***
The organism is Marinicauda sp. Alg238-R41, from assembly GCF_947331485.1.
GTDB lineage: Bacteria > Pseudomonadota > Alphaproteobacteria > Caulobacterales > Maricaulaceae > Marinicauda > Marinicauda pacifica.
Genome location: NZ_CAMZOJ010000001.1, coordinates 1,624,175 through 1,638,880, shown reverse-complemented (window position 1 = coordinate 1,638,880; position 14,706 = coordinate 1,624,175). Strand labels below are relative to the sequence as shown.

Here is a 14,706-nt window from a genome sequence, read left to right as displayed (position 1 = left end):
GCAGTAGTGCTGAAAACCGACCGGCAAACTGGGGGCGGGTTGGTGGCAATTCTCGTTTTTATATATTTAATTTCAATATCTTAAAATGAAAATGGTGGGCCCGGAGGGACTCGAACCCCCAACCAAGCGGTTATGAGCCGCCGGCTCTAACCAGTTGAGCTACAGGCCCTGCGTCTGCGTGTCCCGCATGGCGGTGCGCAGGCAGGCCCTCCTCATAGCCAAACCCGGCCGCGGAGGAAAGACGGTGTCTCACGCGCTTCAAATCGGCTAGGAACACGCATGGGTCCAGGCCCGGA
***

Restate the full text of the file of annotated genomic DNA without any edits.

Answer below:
The organism is Marinicauda sp. Alg238-R41, from assembly GCF_947331485.1.
GTDB lineage: Bacteria > Pseudomonadota > Alphaproteobacteria > Caulobacterales > Maricaulaceae > Marinicauda > Marinicauda pacifica.
Genome location: NZ_CAMZOJ010000001.1, coordinates 1,624,175 through 1,638,880, shown reverse-complemented (window position 1 = coordinate 1,638,880; position 14,706 = coordinate 1,624,175). Strand labels below are relative to the sequence as shown.

Here is a 14,706-nt window from a genome sequence, read left to right as displayed (position 1 = left end):
GCAGTAGTGCTGAAAACCGACCGGCAAACTGGGGGCGGGTTGGTGGCAATTCTCGTTTTTATATATTTAATTTCAATATCTTAAAATGAAAATGGTGGGCCCGGAGGGACTCGAACCCCCAACCAAGCGGTTATGAGCCGCCGGCTCTAACCAGTTGAGCTACAGGCCCTGCGTCTGCGTGTCCCGCATGGCGGTGCGCAGGCAGGCCCTCCTCATAGCCAAACCCGGCCGCGGAGGAAAGACGGTGTCTCACGCGCTTCAAATCGGCTAGGAACACGCATGGGTCCAGGCCCGGA